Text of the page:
Women’s Civil Rights Organizations
Women have a long history of fighting for civil rights and social change. In the 1800s, millions of women got involved in politics via grassroots efforts. They joined community organizations and churches. Women used these institutions as vehicles to exert political pressure in America. There were many issues that women put their time and energy into in the 1800s.
One of the most notable movements was the temperance movement. Temperance is the concept of abstaining from alcohol. Alcoholism was a huge problem in the United States, and women were directly affected by it. Women also fought for the right to vote, which came into reality in 1920.
In the 1910s and 1920s, topics such as contraception, abortion and the idea that women should work in the public sphere without any shame were considered to be radical. A lot of people wanted access to contraception, though, at the same time, contraception was considered to be something illicit and dirty. Learn more about Jim Larkin and Michael Lacey: http://www.phoenixnewtimes.com/news/new-times-founders-helping-fund-latino-program-at-asu-journalism-school-6661821
In the 20th century, there were all kinds of civil groups formed by women. There were women’s groups for different political stances—both conservative and liberal. In the 1960s and 1970s, there was a huge whirlwind of social turbulence that went on.
By the end of this turbulence, the hard work of socially active women in politics and on the grassroots levels resulted in more civil rights legislation, better accessibility to contraception, legal abortions and various other policies.
Organizations for Immigrants
Immigrants have always had it tough in America. They have always been verbally and violently abused. Different ethnic groups of immigrants have suffered from being singled out and belittled. The Americans of today are the descendants of immigrants who were stereotyped and harassed. A lot of people descend from ethnicities of people who were thought to be lost causes in terms of succeeding in society and behaving politely.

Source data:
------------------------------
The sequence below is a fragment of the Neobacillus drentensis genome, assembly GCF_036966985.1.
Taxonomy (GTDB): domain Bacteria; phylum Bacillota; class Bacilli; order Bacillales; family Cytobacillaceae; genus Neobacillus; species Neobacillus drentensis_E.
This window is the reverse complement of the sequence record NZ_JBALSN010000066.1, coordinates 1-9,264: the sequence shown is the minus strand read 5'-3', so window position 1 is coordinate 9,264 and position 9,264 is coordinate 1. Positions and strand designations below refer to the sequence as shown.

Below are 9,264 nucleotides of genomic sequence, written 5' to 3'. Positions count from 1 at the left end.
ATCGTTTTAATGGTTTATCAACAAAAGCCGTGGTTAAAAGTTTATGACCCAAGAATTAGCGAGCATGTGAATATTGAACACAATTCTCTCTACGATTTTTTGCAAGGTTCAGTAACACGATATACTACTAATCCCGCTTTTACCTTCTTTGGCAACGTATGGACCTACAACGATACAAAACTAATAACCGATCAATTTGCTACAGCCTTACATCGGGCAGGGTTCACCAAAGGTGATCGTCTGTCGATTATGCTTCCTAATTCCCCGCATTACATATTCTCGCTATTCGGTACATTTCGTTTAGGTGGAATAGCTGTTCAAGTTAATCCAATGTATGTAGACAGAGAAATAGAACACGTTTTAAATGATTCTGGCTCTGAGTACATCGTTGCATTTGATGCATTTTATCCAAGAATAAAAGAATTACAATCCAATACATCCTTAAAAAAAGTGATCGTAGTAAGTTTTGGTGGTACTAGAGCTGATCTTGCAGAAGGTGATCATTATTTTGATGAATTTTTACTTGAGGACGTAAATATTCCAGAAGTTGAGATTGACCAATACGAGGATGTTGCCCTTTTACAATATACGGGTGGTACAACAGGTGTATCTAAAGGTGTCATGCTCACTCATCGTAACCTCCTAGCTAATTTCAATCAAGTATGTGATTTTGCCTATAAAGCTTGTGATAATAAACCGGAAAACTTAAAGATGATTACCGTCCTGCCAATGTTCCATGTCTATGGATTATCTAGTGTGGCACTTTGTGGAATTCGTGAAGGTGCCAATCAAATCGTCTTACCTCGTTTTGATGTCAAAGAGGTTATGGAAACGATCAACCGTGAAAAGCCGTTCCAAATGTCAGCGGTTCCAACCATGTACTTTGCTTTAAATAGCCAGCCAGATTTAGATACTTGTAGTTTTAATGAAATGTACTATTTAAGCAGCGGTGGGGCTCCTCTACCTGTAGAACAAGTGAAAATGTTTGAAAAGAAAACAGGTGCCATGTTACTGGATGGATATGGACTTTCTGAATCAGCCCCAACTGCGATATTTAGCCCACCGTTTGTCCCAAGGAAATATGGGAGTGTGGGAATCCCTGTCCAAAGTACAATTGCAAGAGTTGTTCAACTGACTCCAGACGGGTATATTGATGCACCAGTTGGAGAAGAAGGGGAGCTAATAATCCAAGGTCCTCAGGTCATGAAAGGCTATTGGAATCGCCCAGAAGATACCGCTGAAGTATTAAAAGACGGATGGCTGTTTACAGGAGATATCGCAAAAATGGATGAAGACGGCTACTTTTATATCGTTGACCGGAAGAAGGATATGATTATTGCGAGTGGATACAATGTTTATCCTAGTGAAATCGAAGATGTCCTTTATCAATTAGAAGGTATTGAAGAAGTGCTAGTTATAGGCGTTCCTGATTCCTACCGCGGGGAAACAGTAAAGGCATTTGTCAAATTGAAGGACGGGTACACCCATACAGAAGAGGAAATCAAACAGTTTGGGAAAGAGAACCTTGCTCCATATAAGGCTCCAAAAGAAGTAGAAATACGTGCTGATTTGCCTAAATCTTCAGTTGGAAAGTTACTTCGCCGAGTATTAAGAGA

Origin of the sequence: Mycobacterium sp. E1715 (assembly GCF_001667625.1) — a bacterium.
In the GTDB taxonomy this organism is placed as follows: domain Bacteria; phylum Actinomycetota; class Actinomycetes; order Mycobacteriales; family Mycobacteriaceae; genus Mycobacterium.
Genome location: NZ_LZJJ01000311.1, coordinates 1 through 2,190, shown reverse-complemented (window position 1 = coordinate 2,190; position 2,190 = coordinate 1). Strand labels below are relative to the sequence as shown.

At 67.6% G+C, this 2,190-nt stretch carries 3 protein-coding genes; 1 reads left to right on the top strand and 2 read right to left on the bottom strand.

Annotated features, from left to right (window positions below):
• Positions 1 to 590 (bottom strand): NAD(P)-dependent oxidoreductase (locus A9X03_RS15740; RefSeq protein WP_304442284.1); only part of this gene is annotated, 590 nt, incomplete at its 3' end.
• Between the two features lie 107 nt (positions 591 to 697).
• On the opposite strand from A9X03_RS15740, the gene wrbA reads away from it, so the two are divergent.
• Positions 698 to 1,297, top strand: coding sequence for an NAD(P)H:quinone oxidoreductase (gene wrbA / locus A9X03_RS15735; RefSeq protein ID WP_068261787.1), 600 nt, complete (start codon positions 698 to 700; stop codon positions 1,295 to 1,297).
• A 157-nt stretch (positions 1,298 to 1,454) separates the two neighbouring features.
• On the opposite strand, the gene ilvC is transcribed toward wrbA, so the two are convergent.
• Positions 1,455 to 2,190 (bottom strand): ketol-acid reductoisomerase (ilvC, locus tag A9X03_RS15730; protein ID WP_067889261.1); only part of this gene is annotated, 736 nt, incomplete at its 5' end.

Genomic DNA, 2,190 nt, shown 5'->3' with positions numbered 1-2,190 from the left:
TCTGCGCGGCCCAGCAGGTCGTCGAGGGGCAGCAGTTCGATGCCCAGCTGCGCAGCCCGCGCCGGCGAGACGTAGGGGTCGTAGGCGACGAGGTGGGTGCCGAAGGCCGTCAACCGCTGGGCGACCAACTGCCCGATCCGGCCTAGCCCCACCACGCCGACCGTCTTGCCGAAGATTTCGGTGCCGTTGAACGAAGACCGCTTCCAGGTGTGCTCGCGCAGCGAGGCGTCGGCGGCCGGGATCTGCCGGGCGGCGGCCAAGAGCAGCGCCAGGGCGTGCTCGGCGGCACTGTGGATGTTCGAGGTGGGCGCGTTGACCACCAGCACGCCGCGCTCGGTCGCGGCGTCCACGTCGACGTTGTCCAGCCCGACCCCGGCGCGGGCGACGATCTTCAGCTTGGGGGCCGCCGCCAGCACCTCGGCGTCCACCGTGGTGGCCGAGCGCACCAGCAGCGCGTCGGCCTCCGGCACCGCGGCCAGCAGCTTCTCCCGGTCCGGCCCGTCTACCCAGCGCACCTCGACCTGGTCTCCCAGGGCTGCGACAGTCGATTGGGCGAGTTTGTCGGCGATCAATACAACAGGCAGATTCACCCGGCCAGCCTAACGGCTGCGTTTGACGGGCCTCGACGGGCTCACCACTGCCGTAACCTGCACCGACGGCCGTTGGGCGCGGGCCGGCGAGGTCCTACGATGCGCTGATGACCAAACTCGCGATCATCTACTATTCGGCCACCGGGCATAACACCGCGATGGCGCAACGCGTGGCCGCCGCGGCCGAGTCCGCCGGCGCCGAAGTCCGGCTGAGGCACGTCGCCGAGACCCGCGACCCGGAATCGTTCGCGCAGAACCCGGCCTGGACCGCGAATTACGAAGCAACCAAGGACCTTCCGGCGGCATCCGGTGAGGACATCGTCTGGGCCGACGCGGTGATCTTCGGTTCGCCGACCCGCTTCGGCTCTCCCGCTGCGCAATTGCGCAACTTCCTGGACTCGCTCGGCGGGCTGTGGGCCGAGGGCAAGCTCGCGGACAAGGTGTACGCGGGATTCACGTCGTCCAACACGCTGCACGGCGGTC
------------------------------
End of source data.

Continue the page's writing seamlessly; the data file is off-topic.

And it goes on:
All or most times, immigrant groups adjusted pretty well and climbed up the social latter. Now, for example, many ethnic enclaves that descend from these people are safer, more affluent, more educated and nicer to live in than ever. Of course, many of these ethnic groups had rocky beginnings, living in overcrowded slums and being exposed to gang activity and violence. However, they rose up.
Michael Lacey and Jim Larkin realize the potential that undocumented immigrants from south of the border have in American society. A lot of Americans look down their noses at Latino immigrants, saying that Latino immigrants are not good for society and that they will never lead to progress.
Americans further try to prove this opinion by pointing to all of the violence and underachievement that goes on in both Latino neighborhoods in the United States and Latino countries. However, the Lacey and Larkin Frontera Fund was born out of the belief that Latino immigrants do have the potential, and that they just need compassion.
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